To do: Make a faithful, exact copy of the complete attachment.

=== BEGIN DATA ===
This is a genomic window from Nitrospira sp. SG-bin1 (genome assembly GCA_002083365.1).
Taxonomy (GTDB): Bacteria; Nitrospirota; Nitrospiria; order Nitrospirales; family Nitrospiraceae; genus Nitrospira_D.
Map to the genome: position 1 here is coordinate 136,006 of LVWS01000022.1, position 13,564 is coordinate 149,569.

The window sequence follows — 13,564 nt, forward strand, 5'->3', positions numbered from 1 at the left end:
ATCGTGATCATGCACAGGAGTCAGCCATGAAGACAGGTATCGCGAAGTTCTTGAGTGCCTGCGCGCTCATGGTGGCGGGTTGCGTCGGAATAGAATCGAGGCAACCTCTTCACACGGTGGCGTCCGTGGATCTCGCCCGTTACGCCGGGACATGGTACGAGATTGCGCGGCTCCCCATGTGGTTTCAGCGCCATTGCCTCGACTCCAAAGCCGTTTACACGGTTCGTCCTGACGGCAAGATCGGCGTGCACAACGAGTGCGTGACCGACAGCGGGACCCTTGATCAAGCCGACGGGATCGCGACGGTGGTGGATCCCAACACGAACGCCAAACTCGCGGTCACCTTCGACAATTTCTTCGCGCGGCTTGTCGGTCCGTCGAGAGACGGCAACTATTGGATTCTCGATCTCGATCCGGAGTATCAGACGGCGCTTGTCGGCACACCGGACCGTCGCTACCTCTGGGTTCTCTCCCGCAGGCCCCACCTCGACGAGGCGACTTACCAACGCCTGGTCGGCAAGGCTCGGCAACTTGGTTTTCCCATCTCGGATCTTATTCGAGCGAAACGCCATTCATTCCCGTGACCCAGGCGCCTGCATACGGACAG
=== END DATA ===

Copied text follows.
This is a genomic window from Nitrospira sp. SG-bin1 (genome assembly GCA_002083365.1).
Taxonomy (GTDB): Bacteria; Nitrospirota; Nitrospiria; order Nitrospirales; family Nitrospiraceae; genus Nitrospira_D.
Map to the genome: position 1 here is coordinate 136,006 of LVWS01000022.1, position 13,564 is coordinate 149,569.

The window sequence follows — 13,564 nt, forward strand, 5'->3', positions numbered from 1 at the left end:
ATCGTGATCATGCACAGGAGTCAGCCATGAAGACAGGTATCGCGAAGTTCTTGAGTGCCTGCGCGCTCATGGTGGCGGGTTGCGTCGGAATAGAATCGAGGCAACCTCTTCACACGGTGGCGTCCGTGGATCTCGCCCGTTACGCCGGGACATGGTACGAGATTGCGCGGCTCCCCATGTGGTTTCAGCGCCATTGCCTCGACTCCAAAGCCGTTTACACGGTTCGTCCTGACGGCAAGATCGGCGTGCACAACGAGTGCGTGACCGACAGCGGGACCCTTGATCAAGCCGACGGGATCGCGACGGTGGTGGATCCCAACACGAACGCCAAACTCGCGGTCACCTTCGACAATTTCTTCGCGCGGCTTGTCGGTCCGTCGAGAGACGGCAACTATTGGATTCTCGATCTCGATCCGGAGTATCAGACGGCGCTTGTCGGCACACCGGACCGTCGCTACCTCTGGGTTCTCTCCCGCAGGCCCCACCTCGACGAGGCGACTTACCAACGCCTGGTCGGCAAGGCTCGGCAACTTGGTTTTCCCATCTCGGATCTTATTCGAGCGAAACGCCATTCATTCCCGTGACCCAGGCGCCTGCATACGGACAG